“Once (Devon Breaux) was able to focus 100 percent of his efforts on preparing for NCAA track meets, he put it all together at the right time. He’s a big-time performer and definitely a national level talent.” Eric Peterson, Tulane director of track and field
NEW ORLEANS — Devon Breaux did not even join the Tulane track and field team full time until spring football practice finished at the end of the indoor season.
This week, though, he’ll compete at the NCAA East Preliminary Rounds in Greensboro, N.C., in the long jump, trying to secure a spot in the national championships next month. He did not need much time to recapture the form he exhibited in winning the 2012 Class 4A state title as a senior at Donaldsonville High.
“Obviously he is a great athlete,” Tulane director of track and field Eric Peterson said. “But it does require some really good coaching on the part of (assistant coach) Doug Fraley to be able to manage the workload he’s going through during the spring for football and then also come out and train effectively and compete well.”
Breaux, a redshirt freshman wide receiver whom football coach Curtis Johnson expects to be a major contributor this fall, was rusty in his first few meets.
But at the Conference USA Championships, he scored points in three different events: finishing second in the long jump, third in the high jump, and fourth with an all-football 4x100-meter relay team that also had senior Albert Williams and sophomore wide receivers Justyn Shackleford and Xavier Rush.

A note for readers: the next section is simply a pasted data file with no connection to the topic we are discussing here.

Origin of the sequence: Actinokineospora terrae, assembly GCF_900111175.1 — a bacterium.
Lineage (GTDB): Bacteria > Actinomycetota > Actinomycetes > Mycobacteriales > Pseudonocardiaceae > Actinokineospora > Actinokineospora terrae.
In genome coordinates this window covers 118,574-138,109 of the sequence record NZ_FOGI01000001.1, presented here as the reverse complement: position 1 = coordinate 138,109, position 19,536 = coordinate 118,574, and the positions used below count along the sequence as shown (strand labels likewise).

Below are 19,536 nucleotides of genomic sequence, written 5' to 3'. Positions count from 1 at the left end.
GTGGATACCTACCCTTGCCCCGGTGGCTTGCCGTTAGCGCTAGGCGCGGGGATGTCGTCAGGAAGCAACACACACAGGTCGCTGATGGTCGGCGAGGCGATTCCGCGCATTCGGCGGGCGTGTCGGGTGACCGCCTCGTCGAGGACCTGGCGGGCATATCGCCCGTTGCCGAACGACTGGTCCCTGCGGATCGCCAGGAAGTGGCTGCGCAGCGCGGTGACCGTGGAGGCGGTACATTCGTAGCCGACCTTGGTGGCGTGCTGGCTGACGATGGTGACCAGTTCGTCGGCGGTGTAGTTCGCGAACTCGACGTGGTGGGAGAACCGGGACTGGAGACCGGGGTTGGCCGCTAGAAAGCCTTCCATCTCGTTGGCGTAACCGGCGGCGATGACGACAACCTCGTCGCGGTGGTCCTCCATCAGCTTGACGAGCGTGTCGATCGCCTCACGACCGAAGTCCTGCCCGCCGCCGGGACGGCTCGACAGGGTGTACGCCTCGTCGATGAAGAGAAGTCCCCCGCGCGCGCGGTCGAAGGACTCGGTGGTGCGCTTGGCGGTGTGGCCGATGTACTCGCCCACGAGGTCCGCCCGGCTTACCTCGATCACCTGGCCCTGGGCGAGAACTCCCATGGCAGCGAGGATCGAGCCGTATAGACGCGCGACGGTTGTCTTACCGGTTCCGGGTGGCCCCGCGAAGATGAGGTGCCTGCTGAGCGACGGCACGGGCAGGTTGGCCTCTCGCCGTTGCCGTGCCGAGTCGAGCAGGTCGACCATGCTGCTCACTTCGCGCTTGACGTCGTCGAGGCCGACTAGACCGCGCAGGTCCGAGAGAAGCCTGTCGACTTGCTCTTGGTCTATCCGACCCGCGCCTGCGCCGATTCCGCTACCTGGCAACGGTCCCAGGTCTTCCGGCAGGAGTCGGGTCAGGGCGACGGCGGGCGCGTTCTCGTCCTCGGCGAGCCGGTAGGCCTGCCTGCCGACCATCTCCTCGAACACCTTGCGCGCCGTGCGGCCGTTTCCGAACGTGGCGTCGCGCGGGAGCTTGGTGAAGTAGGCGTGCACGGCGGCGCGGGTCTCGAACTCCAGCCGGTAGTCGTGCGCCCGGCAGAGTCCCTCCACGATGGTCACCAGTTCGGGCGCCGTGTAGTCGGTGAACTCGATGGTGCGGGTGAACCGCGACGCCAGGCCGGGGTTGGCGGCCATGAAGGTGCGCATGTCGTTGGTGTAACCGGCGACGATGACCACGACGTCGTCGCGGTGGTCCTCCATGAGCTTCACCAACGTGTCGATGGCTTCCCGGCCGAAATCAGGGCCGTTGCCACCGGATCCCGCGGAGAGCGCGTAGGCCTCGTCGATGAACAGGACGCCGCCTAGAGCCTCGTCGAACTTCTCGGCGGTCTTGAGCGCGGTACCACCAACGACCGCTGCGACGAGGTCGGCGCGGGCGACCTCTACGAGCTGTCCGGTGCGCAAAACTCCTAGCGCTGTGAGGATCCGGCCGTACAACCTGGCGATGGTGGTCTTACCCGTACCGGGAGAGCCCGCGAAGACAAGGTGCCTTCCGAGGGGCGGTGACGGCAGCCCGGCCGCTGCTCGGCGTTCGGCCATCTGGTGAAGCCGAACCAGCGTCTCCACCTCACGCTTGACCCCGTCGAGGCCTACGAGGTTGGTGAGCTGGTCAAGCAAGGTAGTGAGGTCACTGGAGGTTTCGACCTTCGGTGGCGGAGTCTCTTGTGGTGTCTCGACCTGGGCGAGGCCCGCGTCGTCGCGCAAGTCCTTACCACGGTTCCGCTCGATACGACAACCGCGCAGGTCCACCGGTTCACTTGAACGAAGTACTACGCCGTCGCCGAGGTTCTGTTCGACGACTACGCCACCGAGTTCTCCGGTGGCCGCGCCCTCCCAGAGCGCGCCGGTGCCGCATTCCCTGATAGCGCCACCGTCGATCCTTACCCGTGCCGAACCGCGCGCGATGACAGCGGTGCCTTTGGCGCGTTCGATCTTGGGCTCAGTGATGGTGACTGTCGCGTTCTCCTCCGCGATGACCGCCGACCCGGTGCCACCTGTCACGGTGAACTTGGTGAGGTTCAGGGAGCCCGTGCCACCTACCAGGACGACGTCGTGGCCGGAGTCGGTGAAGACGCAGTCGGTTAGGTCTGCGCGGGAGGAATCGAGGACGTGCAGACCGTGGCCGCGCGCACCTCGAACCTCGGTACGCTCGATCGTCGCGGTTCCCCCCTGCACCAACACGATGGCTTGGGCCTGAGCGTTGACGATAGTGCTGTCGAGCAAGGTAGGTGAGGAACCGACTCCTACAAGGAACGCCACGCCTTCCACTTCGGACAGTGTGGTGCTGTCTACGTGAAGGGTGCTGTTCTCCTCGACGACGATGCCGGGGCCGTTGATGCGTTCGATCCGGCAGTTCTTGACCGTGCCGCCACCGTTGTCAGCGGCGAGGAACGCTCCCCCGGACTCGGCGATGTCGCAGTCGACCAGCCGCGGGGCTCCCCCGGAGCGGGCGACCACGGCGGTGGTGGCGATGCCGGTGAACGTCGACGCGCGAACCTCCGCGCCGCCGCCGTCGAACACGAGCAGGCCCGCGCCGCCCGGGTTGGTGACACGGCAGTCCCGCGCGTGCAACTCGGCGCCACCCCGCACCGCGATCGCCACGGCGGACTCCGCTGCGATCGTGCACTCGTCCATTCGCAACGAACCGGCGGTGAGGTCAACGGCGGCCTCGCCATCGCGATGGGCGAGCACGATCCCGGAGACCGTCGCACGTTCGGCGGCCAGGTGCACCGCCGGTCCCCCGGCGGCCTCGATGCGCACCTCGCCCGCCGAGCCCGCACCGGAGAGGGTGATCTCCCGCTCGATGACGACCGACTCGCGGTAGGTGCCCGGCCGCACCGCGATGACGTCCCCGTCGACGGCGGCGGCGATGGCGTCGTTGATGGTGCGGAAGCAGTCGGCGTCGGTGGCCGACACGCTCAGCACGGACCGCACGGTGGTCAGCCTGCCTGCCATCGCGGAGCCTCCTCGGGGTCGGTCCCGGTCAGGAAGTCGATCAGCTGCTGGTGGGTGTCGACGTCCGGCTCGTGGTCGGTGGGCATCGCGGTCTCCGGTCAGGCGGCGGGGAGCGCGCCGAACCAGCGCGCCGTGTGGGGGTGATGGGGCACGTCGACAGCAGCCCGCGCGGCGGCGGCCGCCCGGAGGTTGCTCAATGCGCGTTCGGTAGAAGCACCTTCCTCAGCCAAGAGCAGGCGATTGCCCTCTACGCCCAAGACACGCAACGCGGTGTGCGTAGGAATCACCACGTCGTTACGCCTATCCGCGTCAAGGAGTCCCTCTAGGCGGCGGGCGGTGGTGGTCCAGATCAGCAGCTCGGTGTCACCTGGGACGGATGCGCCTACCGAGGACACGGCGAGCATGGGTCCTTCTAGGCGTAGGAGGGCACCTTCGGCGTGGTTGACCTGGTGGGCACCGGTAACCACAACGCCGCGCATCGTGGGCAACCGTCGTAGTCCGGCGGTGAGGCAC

For his overall performance, Breaux was named Male Freshman of the Meet, becoming the first male Tulane track and field athlete to win an individual conference award since 2001.
His long jump of 24 feet, 91/2 inches qualified him for the preliminary rounds, which begin Thursday. That distance, a career best, was two inches longer than his state championship effort and ranks 17th in the East Region, with the top 12 finishers advancing to the NCAA Championships in Eugene, Ore.
“Once he was able to focus 100 percent of his efforts on preparing for NCAA track meets, he put it all together at the right time,” Peterson said. “He’s a big-time performer and definitely a national level talent. The fact he’s able in his freshman year on a part-time workload to achieve what he’s done is remarkable.”
Breaux is one of five Tulane athletes competing in Greensboro, joining sophomore discus thrower Thomas Lynch as the only Green Wave men to qualify for regionals since the format changed in 2003. The three women are pole vaulters Joanna Lapucha and Merritt Van Meter, and triple jumper Estefany Cruz.
Without cooperation between the football and track coaches, Breaux’s big performance never would have happened.
“We have a really good relationship with the football coaching staff, not just (Johnson) but the position coaches,” Peterson said. “That’s really the important ingredient. Everyone needs to be on board and supportive. I don’t think there are many good relationships between football and track staffs anywhere in the country, but it’s working very well here.”